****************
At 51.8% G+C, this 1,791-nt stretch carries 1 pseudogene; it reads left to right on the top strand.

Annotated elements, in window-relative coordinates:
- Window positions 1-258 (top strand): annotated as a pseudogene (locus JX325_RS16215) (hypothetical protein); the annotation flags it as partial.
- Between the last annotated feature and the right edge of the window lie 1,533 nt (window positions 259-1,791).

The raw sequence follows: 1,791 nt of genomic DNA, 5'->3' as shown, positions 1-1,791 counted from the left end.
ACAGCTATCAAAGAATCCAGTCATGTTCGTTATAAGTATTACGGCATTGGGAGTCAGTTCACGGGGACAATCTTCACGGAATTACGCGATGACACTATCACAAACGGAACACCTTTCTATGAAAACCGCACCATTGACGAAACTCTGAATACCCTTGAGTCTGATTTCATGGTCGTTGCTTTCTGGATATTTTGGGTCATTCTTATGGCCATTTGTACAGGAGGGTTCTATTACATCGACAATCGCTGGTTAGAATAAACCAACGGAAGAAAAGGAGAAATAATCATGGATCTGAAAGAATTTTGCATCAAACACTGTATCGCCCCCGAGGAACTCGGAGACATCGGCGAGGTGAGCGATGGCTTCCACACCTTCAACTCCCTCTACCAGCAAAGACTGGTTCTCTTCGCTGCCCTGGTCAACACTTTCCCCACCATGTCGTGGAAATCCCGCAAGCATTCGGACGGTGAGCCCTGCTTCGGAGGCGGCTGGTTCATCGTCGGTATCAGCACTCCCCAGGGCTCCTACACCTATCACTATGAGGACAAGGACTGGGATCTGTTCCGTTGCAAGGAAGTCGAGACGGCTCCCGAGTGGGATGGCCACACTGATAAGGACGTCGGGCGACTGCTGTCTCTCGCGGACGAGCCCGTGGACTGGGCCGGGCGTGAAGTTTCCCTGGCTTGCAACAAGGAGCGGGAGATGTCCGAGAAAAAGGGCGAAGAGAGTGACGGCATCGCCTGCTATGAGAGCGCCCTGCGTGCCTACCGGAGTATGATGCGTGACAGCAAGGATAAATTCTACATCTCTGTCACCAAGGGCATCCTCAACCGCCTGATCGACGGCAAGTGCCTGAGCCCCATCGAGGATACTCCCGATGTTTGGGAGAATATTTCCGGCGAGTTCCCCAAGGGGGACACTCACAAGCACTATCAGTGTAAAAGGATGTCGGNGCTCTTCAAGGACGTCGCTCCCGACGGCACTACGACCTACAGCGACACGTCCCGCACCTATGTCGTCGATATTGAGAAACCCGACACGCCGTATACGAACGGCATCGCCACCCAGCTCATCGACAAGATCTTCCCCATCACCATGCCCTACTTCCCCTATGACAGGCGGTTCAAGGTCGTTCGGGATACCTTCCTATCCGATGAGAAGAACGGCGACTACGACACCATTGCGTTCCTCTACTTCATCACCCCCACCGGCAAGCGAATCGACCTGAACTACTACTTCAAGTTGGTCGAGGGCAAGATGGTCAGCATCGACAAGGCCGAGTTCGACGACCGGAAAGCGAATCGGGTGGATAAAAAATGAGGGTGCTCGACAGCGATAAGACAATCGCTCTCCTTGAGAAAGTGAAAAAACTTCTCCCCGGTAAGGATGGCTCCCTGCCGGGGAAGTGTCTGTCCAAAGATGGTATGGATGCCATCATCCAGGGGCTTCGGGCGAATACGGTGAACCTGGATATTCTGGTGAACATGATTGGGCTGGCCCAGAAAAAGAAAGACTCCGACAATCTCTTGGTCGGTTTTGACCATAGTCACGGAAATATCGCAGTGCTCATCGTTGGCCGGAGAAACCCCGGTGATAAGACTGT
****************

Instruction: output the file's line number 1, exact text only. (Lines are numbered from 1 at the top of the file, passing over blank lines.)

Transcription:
At 51.8% G+C, this 1,791-nt stretch carries 1 pseudogene; it reads left to right on the top strand.